Key challenges

Respondents reported that pharma is currently facing a number of key challenges with respect to clinical trials. Top of the list is speed of trial enrollment(42.77%) followed by managing timelines(39.53%).Integrating newtechnologies into clinical trials procedures is also perceived as a challenge – by 34.51% of respondents – as is working internally across silos (25.66%). Further key challenges include: oversight of outsourced operations(23.60%), narrow patient eligibility criteria(23.30%), patient retention(20.06%),displaying R&D productivity(18.88%), protocol adherence (17.70%), site selection (16.52%),certification and standardization of investigators (12.09%), site activation (12.09%) and data triangulation (5.01%).

Other issues flagged up by respondents include: managing big data from multiple sources, implementing innovation quickly and “harmonized standards for ethics committees”.  Regulations and bureaucracy and regulatory delays were also perceived to be problematic by some respondents.

Outsourcing clinical operations

Outsourcing clinical operations is seen by some as an inhibiting factor when it comes to engaging the patient. However, the question split respondents: 38.05%agreed that “the degree of outsourcing of clinical operations has become a barrier whentrying to engage the patient” but almost as many (33.63%) didn’t agree; 28.32% were not sure.

Risk-based monitoring

More than half of the respondents agreed (57.82%) that “risk-based monitoring will have amassive positive impact on clinical trialsoperations in the next two years”, while only 7.37% disagreed. However, approximately one third of respondents were unsure (34.81%).

Adaptive trial design

Meanwhile, adaptive trial design is also seen as an important development: 56.93% of respondents agreed with the statement: “Adaptive trial design will have a huge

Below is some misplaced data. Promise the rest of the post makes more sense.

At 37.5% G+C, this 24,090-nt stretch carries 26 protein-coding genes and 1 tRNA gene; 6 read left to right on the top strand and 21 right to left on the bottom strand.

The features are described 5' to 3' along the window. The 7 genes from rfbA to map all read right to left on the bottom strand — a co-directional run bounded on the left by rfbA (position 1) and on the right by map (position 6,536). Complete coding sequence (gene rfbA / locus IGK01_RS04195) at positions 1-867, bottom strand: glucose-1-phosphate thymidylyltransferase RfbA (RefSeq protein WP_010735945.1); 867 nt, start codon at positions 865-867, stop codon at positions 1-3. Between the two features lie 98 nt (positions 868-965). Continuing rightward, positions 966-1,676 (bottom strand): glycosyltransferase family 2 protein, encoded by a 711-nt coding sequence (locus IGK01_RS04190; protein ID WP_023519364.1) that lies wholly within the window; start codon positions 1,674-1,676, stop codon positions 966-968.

impact on reducing clinical trial costs”; in contrast 12.39% did not agree. Almost a third (30.68%) were not sure of its implications. At the same time, 46.31% of respondents included adaptive trial design among the top three areas with the most potential to transform clinical trials.


Capturing and using data is set to make a big impact. For instance, 50.74% of respondents reported that their organization was planning to deploy electronic data capture (EDC) toenhance clinical trials.Moreover, 35.99% of respondents said that EDC is among the top three areas in which they or their organization were planning to invest the most resources.

Among othernew data technologies respondents or their organizations were planning to deploy were: clinical trial management systems (CTMS) (44.84%), electronic patient reported outcome (ePRO) (45.72%), leveraging of e-health and m-health applications (37.76%), interactive response technologies (IRT),(25.96%) and randomization and trial supply management (RTSM) (19.47%). Several respondents noted that systems such as EDC, CTMS and IRT were already implemented.

In terms of investing time and resources, respondents indicated that the following were among their top three priorities: risk-based monitoring strategies (35.40%),outsourcing of trial operations (30.68%), real-world data integration (27.43%), ePRO and leveraging of e-health and m-health applications (both 20.35%), adaptive trial designs (19.17%), non-interventional studies 15.63%, trial modeling and simulation (15.04%), telemonitoring and mhealth(14.16%), patient advisory boards (13.86%), patient advocacy boards (11.80%) and drug repurposing (7.67%).

Other areas of investment mentioned by respondents, of which several related to data, included: regulatory authority contacts, standardized digital identities, data visualization and analytics and permission to contact platforms.

What will transform clinical trials?